German Chancellor Angela Merkel has joined a Muslim community rally to promote tolerance, condemn the attacks in Paris and rebuke a growing anti-Islam movement.
Speaking at the gathering in Berlin on Tuesday, she urged Germans not to marginalise Muslims or other minorities, saying: "Excluding population groups due to their faith or their origin is beneath the dignity osf our liberal state.
"Hatred of foreigners, racism and extremism have no place in this country."
President Joachim Gauck also addressed the vigil at the Brandenburg Gate, organised by the Central Council of Muslims in Germany under the banner "Let's be there for each other. Terror: not in our name!"
"We are all Germany," Gauck said. "We, democrats with our different political, cultural and religious backgrounds; we, who respect and need each other; we, who want to live life in unity, justice and freedom.
"Our answer to the fundamentalism of the Islamist perpetrators of violence is democracy, respect for the law, respect for each other, respect for human dignity. This is our way of life!"
The vigil came a day after the self-declared Patriotic Europeans Against the Islamisation of the Occident, or PEGIDA, drew a record 25,000 marchers to its 12th weekly rally in Dresden, located in the former communist East Germany.
Charlie Hebdo attacks
Flag-waving PEGIDA members held a minute's silence for the 17 victims of the attack on the satirical newspaper Charlie Hebdo and a siege on a Jewish supermarket.
Their latest protest was met by about 100,000 counter-demonstrators nationwide, who accused PEGIDA of exploiting the French attacks, and who voiced support for a multicultural German society.
Merkel on Monday thanked leaders of Germany's four-million-strong Muslim community for quickly and clearly condemning the violence committed in the name of their faith in Paris.
|At least 18,000 took part in PEGIDA march in Dresden
"Germany wants peaceful coexistence of Muslims and members of other religions" and Tuesday's vigil would send "a very strong message", she said at a joint news conference with Ahmet Davutoglu, Turkish prime minister.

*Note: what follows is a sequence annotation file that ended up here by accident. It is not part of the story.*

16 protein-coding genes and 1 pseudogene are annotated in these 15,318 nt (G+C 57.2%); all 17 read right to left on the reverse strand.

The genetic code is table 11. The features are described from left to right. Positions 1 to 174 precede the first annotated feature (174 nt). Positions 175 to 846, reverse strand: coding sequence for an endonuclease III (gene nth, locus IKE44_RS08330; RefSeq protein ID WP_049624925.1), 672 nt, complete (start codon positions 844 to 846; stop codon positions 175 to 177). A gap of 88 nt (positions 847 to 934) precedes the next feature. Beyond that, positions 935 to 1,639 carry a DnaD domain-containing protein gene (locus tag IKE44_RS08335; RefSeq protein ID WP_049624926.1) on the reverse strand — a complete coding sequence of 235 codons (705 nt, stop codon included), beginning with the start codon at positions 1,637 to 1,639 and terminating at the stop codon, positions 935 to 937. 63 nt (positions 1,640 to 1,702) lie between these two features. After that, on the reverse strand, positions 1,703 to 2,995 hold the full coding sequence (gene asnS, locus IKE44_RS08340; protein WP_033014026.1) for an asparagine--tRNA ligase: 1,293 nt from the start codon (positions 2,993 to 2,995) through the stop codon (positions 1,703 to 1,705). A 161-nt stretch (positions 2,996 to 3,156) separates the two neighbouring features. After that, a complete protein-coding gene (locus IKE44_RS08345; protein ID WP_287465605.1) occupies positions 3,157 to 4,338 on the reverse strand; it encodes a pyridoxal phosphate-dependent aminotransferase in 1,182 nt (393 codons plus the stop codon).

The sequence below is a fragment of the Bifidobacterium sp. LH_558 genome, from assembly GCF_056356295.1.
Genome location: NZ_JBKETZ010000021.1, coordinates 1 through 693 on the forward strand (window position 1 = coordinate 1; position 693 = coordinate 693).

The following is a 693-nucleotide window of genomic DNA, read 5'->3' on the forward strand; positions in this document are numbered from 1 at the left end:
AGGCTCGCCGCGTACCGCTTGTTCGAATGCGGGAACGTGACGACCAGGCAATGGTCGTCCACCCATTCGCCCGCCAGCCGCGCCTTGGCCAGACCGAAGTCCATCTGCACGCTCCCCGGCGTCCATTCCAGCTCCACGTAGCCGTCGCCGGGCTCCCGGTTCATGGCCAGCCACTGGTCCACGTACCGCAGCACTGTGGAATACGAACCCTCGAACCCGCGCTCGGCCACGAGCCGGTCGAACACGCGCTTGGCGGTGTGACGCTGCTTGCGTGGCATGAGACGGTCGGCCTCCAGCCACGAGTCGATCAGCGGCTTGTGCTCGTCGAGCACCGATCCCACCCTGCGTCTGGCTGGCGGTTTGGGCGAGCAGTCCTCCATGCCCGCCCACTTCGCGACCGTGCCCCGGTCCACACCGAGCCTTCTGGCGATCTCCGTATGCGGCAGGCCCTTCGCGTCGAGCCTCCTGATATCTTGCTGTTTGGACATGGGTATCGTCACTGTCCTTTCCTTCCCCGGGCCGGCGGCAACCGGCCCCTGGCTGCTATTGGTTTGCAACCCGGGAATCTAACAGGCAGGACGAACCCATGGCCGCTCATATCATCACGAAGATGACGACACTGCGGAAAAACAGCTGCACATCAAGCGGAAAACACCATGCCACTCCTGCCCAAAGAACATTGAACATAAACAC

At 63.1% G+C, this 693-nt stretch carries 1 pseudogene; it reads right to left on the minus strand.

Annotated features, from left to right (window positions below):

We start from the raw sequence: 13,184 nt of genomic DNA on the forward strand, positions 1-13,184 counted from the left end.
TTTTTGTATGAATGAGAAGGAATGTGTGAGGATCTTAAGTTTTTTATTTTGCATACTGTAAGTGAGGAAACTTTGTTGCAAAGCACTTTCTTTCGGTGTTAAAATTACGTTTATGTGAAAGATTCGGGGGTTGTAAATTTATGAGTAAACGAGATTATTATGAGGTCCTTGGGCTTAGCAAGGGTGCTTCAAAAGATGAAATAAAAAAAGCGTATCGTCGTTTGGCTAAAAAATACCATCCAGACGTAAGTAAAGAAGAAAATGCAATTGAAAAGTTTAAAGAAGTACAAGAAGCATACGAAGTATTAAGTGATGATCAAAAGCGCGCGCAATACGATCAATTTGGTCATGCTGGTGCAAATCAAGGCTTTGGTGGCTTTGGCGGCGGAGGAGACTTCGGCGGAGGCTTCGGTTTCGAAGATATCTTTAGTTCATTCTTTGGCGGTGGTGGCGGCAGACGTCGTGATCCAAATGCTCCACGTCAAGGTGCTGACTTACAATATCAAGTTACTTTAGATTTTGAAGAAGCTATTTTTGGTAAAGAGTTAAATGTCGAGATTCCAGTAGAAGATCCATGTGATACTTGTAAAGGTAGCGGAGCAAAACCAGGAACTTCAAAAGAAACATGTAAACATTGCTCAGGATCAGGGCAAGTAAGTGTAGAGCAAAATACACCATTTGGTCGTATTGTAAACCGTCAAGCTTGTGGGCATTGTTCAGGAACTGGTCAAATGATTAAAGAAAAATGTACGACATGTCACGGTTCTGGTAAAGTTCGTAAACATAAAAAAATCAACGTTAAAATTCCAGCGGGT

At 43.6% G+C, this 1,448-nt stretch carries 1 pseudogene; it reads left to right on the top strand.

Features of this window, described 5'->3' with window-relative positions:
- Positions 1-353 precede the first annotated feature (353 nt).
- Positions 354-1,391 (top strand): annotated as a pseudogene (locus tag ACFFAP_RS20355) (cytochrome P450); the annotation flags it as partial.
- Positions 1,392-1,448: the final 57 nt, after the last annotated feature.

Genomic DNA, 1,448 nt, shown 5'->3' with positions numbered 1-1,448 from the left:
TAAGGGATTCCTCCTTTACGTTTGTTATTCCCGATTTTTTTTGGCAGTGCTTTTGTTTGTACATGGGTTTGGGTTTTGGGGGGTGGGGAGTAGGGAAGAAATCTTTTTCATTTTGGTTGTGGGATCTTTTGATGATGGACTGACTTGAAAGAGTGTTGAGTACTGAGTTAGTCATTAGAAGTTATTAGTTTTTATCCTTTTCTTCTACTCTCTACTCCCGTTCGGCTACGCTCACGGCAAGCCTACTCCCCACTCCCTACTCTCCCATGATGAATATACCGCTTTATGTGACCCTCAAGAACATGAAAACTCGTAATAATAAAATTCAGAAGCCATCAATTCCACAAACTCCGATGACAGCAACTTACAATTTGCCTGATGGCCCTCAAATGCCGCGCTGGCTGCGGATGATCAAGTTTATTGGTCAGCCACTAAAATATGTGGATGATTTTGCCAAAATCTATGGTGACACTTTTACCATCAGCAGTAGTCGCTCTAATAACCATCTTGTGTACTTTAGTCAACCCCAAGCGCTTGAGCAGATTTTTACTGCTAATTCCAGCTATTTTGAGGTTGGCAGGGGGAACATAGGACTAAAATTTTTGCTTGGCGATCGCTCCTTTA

On Sunday, Merkel and Davutoglu joined French President Francois Hollande and other world leaders at a massive solidarity rally in Paris.
Announcing Tuesday's vigil, the Muslim Council and the Turkish Community of Berlin said: "We Muslims in Germany condemn the despicable terror attacks in France in the strongest terms. We want to express our solidarity with the French victims.
"There is no justification in Islam for such acts."
With their vigil, the Muslim group said, they "want to send a message for peace and tolerance, against hatred and violence and for a cosmopolitan Germany which respects and protects the freedom of expression and religion".
The statement said, with a view to the new rise in xenophobia expressed on German streets, that "those who voice racist and Islamophobic slogans strengthen the agitators, arsonists and terrorists".
PEGIDA, launched in October, has grown to set new attendance records week after week and spawned smaller copycat groups nationwide, provoking much soul-searching in a country haunted by its history of Nazi rule and the Holocaust.
The protests have been spurred by a sharp rise in refugees seeking political asylum in Germany, which has been struggling to house the newcomers in converted schools, office blocks and container villages.
Germany last year received more than 180,000 asylum applications, a 57-percent jump from 2013, mostly from Syria, Afghanistan, Iraq, Eritrea and Somalia but also from several Balkan countries.